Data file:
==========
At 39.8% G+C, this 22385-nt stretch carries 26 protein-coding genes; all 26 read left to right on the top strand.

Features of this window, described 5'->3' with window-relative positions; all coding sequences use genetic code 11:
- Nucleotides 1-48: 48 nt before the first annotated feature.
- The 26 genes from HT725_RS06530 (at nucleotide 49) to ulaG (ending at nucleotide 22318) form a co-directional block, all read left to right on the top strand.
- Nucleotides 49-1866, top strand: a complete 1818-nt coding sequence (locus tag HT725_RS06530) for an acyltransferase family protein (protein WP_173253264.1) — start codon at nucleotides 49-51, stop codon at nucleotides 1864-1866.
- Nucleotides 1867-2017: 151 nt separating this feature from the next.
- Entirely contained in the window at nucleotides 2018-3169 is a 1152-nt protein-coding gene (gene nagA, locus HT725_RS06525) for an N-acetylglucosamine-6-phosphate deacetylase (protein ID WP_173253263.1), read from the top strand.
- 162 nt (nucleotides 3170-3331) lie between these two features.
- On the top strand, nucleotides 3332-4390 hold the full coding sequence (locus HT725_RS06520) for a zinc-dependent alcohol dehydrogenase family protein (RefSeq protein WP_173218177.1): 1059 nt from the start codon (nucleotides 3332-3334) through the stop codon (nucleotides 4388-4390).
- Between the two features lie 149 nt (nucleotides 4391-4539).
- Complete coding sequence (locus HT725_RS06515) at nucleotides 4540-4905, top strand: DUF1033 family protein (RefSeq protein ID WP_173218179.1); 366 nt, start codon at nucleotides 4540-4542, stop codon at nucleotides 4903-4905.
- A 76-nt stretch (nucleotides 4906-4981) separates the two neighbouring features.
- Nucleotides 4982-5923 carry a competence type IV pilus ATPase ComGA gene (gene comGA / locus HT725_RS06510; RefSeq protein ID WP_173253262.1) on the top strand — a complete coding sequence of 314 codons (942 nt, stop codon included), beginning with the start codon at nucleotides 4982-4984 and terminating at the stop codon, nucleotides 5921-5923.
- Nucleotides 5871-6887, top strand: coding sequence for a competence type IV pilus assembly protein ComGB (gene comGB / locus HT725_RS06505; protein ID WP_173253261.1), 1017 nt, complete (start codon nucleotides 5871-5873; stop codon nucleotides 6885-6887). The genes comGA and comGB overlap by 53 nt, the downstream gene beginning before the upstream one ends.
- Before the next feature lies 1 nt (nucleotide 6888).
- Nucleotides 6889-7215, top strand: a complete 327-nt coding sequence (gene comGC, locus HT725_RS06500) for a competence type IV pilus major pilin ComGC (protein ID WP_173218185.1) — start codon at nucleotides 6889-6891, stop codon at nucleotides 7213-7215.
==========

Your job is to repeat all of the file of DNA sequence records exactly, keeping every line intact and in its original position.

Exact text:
At 39.8% G+C, this 22385-nt stretch carries 26 protein-coding genes; all 26 read left to right on the top strand.

Features of this window, described 5'->3' with window-relative positions; all coding sequences use genetic code 11:
- Nucleotides 1-48: 48 nt before the first annotated feature.
- The 26 genes from HT725_RS06530 (at nucleotide 49) to ulaG (ending at nucleotide 22318) form a co-directional block, all read left to right on the top strand.
- Nucleotides 49-1866, top strand: a complete 1818-nt coding sequence (locus tag HT725_RS06530) for an acyltransferase family protein (protein WP_173253264.1) — start codon at nucleotides 49-51, stop codon at nucleotides 1864-1866.
- Nucleotides 1867-2017: 151 nt separating this feature from the next.
- Entirely contained in the window at nucleotides 2018-3169 is a 1152-nt protein-coding gene (gene nagA, locus HT725_RS06525) for an N-acetylglucosamine-6-phosphate deacetylase (protein ID WP_173253263.1), read from the top strand.
- 162 nt (nucleotides 3170-3331) lie between these two features.
- On the top strand, nucleotides 3332-4390 hold the full coding sequence (locus HT725_RS06520) for a zinc-dependent alcohol dehydrogenase family protein (RefSeq protein WP_173218177.1): 1059 nt from the start codon (nucleotides 3332-3334) through the stop codon (nucleotides 4388-4390).
- Between the two features lie 149 nt (nucleotides 4391-4539).
- Complete coding sequence (locus HT725_RS06515) at nucleotides 4540-4905, top strand: DUF1033 family protein (RefSeq protein ID WP_173218179.1); 366 nt, start codon at nucleotides 4540-4542, stop codon at nucleotides 4903-4905.
- A 76-nt stretch (nucleotides 4906-4981) separates the two neighbouring features.
- Nucleotides 4982-5923 carry a competence type IV pilus ATPase ComGA gene (gene comGA / locus HT725_RS06510; RefSeq protein ID WP_173253262.1) on the top strand — a complete coding sequence of 314 codons (942 nt, stop codon included), beginning with the start codon at nucleotides 4982-4984 and terminating at the stop codon, nucleotides 5921-5923.
- Nucleotides 5871-6887, top strand: coding sequence for a competence type IV pilus assembly protein ComGB (gene comGB / locus HT725_RS06505; protein ID WP_173253261.1), 1017 nt, complete (start codon nucleotides 5871-5873; stop codon nucleotides 6885-6887). The genes comGA and comGB overlap by 53 nt, the downstream gene beginning before the upstream one ends.
- Before the next feature lies 1 nt (nucleotide 6888).
- Nucleotides 6889-7215, top strand: a complete 327-nt coding sequence (gene comGC, locus HT725_RS06500) for a competence type IV pilus major pilin ComGC (protein ID WP_173218185.1) — start codon at nucleotides 6889-6891, stop codon at nucleotides 7213-7215.